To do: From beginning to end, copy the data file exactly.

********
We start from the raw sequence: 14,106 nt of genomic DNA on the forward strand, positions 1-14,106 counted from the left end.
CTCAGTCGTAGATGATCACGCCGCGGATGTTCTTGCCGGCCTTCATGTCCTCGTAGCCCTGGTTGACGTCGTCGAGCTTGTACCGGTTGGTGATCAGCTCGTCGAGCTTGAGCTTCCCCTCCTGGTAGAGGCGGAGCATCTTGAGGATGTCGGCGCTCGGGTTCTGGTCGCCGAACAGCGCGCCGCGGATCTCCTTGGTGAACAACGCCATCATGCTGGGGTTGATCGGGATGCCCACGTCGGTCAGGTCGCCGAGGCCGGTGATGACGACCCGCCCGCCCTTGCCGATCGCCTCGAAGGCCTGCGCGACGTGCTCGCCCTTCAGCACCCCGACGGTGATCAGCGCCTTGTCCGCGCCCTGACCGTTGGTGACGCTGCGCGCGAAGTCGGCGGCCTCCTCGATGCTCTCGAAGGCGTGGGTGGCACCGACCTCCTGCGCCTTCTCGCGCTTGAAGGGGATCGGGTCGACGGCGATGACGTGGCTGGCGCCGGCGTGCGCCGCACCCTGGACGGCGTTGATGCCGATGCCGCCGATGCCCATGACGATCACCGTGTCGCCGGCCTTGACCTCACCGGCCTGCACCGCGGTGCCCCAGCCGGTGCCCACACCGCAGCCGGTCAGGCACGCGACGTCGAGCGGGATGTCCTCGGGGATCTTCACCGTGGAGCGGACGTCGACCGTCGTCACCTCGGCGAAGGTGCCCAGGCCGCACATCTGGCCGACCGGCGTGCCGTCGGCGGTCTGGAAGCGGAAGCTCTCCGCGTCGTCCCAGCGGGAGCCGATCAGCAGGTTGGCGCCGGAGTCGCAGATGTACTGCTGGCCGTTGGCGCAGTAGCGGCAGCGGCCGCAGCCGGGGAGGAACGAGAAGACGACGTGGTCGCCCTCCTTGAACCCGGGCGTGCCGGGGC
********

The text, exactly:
We start from the raw sequence: 14,106 nt of genomic DNA on the forward strand, positions 1-14,106 counted from the left end.
CTCAGTCGTAGATGATCACGCCGCGGATGTTCTTGCCGGCCTTCATGTCCTCGTAGCCCTGGTTGACGTCGTCGAGCTTGTACCGGTTGGTGATCAGCTCGTCGAGCTTGAGCTTCCCCTCCTGGTAGAGGCGGAGCATCTTGAGGATGTCGGCGCTCGGGTTCTGGTCGCCGAACAGCGCGCCGCGGATCTCCTTGGTGAACAACGCCATCATGCTGGGGTTGATCGGGATGCCCACGTCGGTCAGGTCGCCGAGGCCGGTGATGACGACCCGCCCGCCCTTGCCGATCGCCTCGAAGGCCTGCGCGACGTGCTCGCCCTTCAGCACCCCGACGGTGATCAGCGCCTTGTCCGCGCCCTGACCGTTGGTGACGCTGCGCGCGAAGTCGGCGGCCTCCTCGATGCTCTCGAAGGCGTGGGTGGCACCGACCTCCTGCGCCTTCTCGCGCTTGAAGGGGATCGGGTCGACGGCGATGACGTGGCTGGCGCCGGCGTGCGCCGCACCCTGGACGGCGTTGATGCCGATGCCGCCGATGCCCATGACGATCACCGTGTCGCCGGCCTTGACCTCACCGGCCTGCACCGCGGTGCCCCAGCCGGTGCCCACACCGCAGCCGGTCAGGCACGCGACGTCGAGCGGGATGTCCTCGGGGATCTTCACCGTGGAGCGGACGTCGACCGTCGTCACCTCGGCGAAGGTGCCCAGGCCGCACATCTGGCCGACCGGCGTGCCGTCGGCGGTCTGGAAGCGGAAGCTCTCCGCGTCGTCCCAGCGGGAGCCGATCAGCAGGTTGGCGCCGGAGTCGCAGATGTACTGCTGGCCGTTGGCGCAGTAGCGGCAGCGGCCGCAGCCGGGGAGGAACGAGAAGACGACGTGGTCGCCCTCCTTGAACCCGGGCGTGCCGGGGC